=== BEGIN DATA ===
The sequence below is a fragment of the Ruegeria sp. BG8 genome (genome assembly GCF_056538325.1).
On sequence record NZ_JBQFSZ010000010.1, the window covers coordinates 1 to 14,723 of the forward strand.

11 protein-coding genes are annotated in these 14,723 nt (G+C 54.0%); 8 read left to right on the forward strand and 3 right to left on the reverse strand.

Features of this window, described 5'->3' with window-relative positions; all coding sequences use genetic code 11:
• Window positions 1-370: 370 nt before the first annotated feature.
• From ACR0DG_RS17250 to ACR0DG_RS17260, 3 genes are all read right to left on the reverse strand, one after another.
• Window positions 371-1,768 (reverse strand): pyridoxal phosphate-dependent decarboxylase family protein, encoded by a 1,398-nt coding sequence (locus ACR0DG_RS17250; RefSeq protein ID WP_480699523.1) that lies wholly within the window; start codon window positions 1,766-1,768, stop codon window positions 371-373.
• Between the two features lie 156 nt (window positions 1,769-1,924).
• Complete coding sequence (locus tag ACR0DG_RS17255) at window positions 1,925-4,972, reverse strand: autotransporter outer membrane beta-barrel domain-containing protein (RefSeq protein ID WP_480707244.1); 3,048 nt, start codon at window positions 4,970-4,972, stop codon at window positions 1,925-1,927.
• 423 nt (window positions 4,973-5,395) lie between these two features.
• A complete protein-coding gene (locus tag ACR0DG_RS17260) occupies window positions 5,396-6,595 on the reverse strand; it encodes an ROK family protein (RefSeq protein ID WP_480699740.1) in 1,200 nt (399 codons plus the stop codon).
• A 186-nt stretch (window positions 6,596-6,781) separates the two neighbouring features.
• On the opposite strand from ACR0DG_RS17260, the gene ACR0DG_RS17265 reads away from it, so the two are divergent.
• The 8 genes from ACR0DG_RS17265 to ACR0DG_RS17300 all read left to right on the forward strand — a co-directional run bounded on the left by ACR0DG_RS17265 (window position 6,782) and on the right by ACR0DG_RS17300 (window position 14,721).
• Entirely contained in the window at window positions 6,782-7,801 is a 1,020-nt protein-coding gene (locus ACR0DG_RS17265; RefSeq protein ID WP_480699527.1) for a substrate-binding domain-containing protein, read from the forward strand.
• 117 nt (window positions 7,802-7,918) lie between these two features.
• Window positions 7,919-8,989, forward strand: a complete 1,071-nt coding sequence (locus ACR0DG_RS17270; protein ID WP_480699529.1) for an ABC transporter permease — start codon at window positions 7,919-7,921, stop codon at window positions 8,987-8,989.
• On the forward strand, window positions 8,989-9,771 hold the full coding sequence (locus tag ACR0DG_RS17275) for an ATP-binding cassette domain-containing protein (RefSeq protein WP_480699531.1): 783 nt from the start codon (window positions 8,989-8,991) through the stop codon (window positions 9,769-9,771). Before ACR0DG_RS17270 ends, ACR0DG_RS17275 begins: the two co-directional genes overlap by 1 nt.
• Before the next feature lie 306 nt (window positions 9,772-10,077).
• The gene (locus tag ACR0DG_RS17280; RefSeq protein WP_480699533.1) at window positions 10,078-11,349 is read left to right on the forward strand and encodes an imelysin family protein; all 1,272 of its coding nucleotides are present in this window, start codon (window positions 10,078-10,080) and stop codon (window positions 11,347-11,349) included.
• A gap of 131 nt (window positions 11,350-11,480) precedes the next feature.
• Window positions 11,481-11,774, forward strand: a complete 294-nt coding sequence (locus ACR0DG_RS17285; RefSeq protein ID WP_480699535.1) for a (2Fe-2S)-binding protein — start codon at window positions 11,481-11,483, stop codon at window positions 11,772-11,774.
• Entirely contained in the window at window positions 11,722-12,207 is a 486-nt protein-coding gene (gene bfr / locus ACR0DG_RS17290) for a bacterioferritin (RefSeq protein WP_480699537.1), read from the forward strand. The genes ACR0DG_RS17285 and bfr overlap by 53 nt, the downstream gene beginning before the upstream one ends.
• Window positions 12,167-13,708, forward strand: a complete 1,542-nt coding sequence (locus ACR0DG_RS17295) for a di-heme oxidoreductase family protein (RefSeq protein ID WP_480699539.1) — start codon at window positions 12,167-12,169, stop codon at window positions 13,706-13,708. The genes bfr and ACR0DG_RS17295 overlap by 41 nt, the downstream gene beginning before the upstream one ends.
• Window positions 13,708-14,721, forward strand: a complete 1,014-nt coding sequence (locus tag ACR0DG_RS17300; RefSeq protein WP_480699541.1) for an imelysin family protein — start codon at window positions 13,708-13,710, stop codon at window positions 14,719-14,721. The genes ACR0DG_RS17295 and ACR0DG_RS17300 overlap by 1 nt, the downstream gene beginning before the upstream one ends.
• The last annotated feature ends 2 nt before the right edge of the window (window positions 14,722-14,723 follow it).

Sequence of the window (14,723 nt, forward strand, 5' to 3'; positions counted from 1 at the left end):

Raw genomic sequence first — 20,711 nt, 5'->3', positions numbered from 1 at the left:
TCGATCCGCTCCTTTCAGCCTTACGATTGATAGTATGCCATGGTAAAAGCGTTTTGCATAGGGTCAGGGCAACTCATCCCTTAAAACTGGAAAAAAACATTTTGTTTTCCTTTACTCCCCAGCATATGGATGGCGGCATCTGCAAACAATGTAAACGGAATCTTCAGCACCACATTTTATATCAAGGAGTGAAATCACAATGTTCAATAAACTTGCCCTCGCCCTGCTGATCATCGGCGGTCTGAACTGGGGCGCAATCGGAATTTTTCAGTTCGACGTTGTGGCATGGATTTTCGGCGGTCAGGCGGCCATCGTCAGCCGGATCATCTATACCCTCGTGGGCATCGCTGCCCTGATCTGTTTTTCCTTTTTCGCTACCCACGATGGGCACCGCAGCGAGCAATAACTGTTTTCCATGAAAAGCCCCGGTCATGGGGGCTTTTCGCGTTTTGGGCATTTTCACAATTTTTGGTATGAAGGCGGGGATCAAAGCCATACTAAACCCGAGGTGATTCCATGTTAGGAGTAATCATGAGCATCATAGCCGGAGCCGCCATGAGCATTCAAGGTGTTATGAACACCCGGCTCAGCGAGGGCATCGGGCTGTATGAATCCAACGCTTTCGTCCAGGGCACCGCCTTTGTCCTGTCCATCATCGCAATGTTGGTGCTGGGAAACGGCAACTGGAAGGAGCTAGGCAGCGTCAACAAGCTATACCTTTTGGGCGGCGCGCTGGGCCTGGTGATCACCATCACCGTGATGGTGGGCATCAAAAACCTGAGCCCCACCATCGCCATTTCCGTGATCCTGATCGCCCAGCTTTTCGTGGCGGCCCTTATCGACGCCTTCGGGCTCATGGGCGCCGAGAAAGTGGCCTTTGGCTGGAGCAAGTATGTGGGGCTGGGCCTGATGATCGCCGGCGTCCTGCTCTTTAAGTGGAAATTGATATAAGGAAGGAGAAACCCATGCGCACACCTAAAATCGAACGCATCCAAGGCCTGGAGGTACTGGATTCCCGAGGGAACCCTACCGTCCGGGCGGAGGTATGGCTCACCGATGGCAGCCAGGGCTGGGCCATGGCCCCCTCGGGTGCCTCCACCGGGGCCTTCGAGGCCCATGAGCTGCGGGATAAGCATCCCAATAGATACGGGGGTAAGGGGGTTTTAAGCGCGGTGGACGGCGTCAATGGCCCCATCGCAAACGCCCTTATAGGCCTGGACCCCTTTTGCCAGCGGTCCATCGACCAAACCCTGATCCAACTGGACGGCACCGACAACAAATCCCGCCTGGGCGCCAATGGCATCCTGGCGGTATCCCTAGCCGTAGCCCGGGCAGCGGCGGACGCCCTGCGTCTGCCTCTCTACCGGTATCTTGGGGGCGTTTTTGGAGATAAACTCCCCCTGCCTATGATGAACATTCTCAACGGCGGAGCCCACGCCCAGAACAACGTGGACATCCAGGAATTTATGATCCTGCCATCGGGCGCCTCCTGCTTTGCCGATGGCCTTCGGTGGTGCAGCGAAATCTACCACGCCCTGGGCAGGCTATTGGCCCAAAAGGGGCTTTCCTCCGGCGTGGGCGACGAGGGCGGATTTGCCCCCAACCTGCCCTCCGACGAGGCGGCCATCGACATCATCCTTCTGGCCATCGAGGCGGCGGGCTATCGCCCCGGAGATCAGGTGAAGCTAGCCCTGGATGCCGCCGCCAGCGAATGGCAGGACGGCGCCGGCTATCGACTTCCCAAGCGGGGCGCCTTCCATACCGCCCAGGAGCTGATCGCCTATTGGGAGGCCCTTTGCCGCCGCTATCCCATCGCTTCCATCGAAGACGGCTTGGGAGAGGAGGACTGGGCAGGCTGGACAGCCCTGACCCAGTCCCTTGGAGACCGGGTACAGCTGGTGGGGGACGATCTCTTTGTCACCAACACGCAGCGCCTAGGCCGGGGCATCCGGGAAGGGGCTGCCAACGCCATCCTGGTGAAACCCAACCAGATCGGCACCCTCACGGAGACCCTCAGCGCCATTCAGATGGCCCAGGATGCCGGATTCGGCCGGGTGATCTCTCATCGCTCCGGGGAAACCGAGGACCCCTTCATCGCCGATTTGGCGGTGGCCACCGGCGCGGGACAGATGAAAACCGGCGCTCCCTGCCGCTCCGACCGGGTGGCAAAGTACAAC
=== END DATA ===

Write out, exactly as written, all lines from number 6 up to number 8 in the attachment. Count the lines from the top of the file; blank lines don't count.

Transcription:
• From ACR0DG_RS17250 to ACR0DG_RS17260, 3 genes are all read right to left on the reverse strand, one after another.
• Window positions 371-1,768 (reverse strand): pyridoxal phosphate-dependent decarboxylase family protein, encoded by a 1,398-nt coding sequence (locus ACR0DG_RS17250; RefSeq protein ID WP_480699523.1) that lies wholly within the window; start codon window positions 1,766-1,768, stop codon window positions 371-373.
• Between the two features lie 156 nt (window positions 1,769-1,924).